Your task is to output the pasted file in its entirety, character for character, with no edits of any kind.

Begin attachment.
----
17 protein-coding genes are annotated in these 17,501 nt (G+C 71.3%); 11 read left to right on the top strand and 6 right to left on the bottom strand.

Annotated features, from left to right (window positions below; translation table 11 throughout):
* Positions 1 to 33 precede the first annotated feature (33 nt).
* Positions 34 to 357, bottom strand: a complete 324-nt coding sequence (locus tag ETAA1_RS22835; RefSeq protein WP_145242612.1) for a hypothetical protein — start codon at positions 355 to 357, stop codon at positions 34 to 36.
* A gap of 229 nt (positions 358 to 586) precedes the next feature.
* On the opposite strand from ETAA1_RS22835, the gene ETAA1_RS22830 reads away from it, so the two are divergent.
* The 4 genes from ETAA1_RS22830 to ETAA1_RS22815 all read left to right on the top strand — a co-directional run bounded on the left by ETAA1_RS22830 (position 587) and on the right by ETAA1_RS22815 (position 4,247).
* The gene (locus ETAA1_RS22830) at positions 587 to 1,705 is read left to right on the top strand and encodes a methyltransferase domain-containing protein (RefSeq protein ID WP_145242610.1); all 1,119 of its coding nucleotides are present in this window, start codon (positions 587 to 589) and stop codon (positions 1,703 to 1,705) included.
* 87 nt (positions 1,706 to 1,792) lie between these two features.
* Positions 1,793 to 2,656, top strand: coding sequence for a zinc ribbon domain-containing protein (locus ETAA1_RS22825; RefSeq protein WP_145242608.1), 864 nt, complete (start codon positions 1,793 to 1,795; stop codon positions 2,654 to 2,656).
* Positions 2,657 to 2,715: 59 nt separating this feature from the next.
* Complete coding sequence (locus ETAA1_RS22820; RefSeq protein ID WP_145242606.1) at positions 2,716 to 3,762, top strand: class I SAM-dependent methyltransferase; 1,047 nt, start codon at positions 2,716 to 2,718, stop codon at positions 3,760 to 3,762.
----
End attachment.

17 protein-coding genes are annotated in these 17,501 nt (G+C 71.3%); 11 read left to right on the top strand and 6 right to left on the bottom strand.

Annotated features, from left to right (window positions below; translation table 11 throughout):
* Positions 1 to 33 precede the first annotated feature (33 nt).
* Positions 34 to 357, bottom strand: a complete 324-nt coding sequence (locus tag ETAA1_RS22835; RefSeq protein WP_145242612.1) for a hypothetical protein — start codon at positions 355 to 357, stop codon at positions 34 to 36.
* A gap of 229 nt (positions 358 to 586) precedes the next feature.
* On the opposite strand from ETAA1_RS22835, the gene ETAA1_RS22830 reads away from it, so the two are divergent.
* The 4 genes from ETAA1_RS22830 to ETAA1_RS22815 all read left to right on the top strand — a co-directional run bounded on the left by ETAA1_RS22830 (position 587) and on the right by ETAA1_RS22815 (position 4,247).
* The gene (locus ETAA1_RS22830) at positions 587 to 1,705 is read left to right on the top strand and encodes a methyltransferase domain-containing protein (RefSeq protein ID WP_145242610.1); all 1,119 of its coding nucleotides are present in this window, start codon (positions 587 to 589) and stop codon (positions 1,703 to 1,705) included.
* 87 nt (positions 1,706 to 1,792) lie between these two features.
* Positions 1,793 to 2,656, top strand: coding sequence for a zinc ribbon domain-containing protein (locus ETAA1_RS22825; RefSeq protein WP_145242608.1), 864 nt, complete (start codon positions 1,793 to 1,795; stop codon positions 2,654 to 2,656).
* Positions 2,657 to 2,715: 59 nt separating this feature from the next.
* Complete coding sequence (locus ETAA1_RS22820; RefSeq protein ID WP_145242606.1) at positions 2,716 to 3,762, top strand: class I SAM-dependent methyltransferase; 1,047 nt, start codon at positions 2,716 to 2,718, stop codon at positions 3,760 to 3,762.